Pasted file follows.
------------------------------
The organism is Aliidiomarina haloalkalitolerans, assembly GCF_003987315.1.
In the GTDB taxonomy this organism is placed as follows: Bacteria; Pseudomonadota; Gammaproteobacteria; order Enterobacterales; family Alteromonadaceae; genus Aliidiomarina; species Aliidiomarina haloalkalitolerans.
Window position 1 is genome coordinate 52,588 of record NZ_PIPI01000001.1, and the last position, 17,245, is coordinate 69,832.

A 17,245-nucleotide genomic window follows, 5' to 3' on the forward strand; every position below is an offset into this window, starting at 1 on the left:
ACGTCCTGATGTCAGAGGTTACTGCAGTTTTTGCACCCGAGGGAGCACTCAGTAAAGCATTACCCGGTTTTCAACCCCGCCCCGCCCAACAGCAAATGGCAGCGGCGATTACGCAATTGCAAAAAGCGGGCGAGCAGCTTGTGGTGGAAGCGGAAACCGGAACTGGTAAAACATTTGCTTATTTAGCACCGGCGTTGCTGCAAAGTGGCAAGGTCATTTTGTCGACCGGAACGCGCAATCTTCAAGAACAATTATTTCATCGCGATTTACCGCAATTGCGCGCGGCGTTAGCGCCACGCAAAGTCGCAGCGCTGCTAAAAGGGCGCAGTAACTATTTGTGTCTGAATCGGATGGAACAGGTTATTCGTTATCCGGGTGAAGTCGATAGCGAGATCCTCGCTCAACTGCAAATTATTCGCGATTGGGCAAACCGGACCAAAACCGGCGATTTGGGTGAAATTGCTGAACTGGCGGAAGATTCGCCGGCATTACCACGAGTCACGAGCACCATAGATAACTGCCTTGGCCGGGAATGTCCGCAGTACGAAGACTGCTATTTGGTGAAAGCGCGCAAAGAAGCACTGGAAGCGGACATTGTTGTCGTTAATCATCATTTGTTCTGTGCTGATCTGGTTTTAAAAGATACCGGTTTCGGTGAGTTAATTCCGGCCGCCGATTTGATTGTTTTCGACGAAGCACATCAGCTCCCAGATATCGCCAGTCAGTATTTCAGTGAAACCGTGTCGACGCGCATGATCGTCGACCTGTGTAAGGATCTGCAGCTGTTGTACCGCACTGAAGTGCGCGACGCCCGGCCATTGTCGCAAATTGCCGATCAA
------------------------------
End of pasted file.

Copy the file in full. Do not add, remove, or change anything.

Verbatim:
The organism is Aliidiomarina haloalkalitolerans, assembly GCF_003987315.1.
In the GTDB taxonomy this organism is placed as follows: Bacteria; Pseudomonadota; Gammaproteobacteria; order Enterobacterales; family Alteromonadaceae; genus Aliidiomarina; species Aliidiomarina haloalkalitolerans.
Window position 1 is genome coordinate 52,588 of record NZ_PIPI01000001.1, and the last position, 17,245, is coordinate 69,832.

A 17,245-nucleotide genomic window follows, 5' to 3' on the forward strand; every position below is an offset into this window, starting at 1 on the left:
ACGTCCTGATGTCAGAGGTTACTGCAGTTTTTGCACCCGAGGGAGCACTCAGTAAAGCATTACCCGGTTTTCAACCCCGCCCCGCCCAACAGCAAATGGCAGCGGCGATTACGCAATTGCAAAAAGCGGGCGAGCAGCTTGTGGTGGAAGCGGAAACCGGAACTGGTAAAACATTTGCTTATTTAGCACCGGCGTTGCTGCAAAGTGGCAAGGTCATTTTGTCGACCGGAACGCGCAATCTTCAAGAACAATTATTTCATCGCGATTTACCGCAATTGCGCGCGGCGTTAGCGCCACGCAAAGTCGCAGCGCTGCTAAAAGGGCGCAGTAACTATTTGTGTCTGAATCGGATGGAACAGGTTATTCGTTATCCGGGTGAAGTCGATAGCGAGATCCTCGCTCAACTGCAAATTATTCGCGATTGGGCAAACCGGACCAAAACCGGCGATTTGGGTGAAATTGCTGAACTGGCGGAAGATTCGCCGGCATTACCACGAGTCACGAGCACCATAGATAACTGCCTTGGCCGGGAATGTCCGCAGTACGAAGACTGCTATTTGGTGAAAGCGCGCAAAGAAGCACTGGAAGCGGACATTGTTGTCGTTAATCATCATTTGTTCTGTGCTGATCTGGTTTTAAAAGATACCGGTTTCGGTGAGTTAATTCCGGCCGCCGATTTGATTGTTTTCGACGAAGCACATCAGCTCCCAGATATCGCCAGTCAGTATTTCAGTGAAACCGTGTCGACGCGCATGATCGTCGACCTGTGTAAGGATCTGCAGCTGTTGTACCGCACTGAAGTGCGCGACGCCCGGCCATTGTCGCAAATTGCCGATCAA